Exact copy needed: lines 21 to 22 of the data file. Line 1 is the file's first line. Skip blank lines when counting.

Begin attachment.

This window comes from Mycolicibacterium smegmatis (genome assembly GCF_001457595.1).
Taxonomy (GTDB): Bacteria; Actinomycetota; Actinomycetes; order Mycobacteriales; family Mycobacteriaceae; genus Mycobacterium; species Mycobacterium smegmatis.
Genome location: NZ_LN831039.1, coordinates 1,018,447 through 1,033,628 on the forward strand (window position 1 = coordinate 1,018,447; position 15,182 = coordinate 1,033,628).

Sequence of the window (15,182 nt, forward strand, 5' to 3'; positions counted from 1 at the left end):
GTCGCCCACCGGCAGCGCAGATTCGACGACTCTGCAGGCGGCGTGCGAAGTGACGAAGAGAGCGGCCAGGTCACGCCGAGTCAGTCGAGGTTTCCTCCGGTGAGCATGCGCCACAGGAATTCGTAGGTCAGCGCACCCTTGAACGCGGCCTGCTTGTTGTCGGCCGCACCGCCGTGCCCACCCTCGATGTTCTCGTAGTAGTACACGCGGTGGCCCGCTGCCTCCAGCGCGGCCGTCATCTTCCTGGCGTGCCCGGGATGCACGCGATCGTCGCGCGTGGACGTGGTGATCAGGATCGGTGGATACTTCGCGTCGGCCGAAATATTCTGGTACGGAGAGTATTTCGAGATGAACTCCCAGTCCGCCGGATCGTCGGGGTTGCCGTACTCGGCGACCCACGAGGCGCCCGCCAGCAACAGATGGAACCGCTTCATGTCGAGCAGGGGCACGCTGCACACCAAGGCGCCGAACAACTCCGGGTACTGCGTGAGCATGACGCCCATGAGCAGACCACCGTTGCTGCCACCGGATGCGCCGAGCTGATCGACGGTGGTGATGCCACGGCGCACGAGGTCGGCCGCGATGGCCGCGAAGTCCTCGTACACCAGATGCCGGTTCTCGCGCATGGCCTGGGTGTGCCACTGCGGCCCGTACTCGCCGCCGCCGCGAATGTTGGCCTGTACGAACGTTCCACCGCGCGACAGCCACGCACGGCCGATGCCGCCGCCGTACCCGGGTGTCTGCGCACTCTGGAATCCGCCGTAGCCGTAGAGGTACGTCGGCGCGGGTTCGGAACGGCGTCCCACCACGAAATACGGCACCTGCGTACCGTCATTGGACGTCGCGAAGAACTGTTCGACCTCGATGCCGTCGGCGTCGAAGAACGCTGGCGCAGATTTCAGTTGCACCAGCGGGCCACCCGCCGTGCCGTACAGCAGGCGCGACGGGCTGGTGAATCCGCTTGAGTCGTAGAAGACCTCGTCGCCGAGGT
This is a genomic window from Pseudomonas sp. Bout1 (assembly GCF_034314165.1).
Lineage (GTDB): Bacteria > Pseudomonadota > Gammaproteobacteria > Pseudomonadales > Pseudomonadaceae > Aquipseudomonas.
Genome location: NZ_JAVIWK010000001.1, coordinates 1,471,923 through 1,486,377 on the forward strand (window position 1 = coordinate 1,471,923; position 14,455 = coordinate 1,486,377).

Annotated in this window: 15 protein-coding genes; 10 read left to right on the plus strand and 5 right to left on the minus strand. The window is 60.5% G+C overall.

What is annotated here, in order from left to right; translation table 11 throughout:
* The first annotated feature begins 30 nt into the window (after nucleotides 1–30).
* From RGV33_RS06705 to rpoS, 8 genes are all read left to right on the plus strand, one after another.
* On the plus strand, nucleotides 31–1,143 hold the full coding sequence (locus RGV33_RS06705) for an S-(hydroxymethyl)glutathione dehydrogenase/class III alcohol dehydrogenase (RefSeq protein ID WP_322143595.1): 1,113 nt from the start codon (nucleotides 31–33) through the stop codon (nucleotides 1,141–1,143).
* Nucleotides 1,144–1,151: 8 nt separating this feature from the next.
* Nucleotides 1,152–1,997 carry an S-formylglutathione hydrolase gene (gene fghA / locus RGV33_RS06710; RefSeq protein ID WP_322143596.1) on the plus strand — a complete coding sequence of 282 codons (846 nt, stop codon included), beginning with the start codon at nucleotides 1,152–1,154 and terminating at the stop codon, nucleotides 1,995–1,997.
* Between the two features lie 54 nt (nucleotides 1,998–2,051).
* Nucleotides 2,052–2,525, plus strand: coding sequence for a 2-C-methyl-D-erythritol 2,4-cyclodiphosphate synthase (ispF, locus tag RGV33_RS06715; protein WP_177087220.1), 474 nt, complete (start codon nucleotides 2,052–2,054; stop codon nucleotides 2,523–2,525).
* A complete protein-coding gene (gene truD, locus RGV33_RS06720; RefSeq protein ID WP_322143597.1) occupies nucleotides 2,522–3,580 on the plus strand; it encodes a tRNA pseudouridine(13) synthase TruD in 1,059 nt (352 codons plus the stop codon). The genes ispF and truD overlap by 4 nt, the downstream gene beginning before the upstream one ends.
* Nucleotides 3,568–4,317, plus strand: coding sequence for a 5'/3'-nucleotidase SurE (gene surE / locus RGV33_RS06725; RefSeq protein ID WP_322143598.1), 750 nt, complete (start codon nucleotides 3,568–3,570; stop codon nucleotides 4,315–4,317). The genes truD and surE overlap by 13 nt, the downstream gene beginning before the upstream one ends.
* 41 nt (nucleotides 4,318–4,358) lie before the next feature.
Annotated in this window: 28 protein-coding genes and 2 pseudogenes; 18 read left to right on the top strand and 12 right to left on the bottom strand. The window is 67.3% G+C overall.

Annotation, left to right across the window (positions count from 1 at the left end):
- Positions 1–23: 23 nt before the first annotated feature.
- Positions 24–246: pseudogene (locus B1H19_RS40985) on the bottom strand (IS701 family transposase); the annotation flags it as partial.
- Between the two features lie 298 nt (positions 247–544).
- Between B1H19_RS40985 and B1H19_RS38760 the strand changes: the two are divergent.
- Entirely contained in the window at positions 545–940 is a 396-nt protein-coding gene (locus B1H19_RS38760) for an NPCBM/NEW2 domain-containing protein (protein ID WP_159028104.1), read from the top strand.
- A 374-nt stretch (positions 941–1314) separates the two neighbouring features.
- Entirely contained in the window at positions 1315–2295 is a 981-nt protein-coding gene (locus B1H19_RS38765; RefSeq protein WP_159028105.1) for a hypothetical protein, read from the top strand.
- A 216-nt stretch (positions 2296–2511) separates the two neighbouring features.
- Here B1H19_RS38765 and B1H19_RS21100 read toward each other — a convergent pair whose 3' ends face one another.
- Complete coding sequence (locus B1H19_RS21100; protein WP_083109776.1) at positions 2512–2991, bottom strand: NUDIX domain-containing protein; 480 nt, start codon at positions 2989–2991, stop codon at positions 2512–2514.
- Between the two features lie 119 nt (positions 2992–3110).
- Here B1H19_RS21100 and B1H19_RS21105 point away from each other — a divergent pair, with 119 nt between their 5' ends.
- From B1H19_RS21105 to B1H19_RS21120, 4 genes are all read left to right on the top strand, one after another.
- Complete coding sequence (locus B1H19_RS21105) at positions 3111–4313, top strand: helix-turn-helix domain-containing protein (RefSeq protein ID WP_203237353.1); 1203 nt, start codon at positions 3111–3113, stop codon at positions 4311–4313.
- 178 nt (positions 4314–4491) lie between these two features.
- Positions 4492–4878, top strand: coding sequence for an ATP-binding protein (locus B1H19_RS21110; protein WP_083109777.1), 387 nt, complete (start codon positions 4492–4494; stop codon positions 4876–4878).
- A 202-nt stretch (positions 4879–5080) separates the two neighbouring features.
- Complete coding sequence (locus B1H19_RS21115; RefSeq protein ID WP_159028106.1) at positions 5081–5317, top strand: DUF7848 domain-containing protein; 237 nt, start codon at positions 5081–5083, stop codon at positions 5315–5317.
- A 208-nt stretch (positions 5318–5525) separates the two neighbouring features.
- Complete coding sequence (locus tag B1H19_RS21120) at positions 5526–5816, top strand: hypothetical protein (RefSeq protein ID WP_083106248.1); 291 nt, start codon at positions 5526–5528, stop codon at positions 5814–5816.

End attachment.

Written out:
Annotated in this window: 28 protein-coding genes and 2 pseudogenes; 18 read left to right on the top strand and 12 right to left on the bottom strand. The window is 67.3% G+C overall.

Annotation, left to right across the window (positions count from 1 at the left end):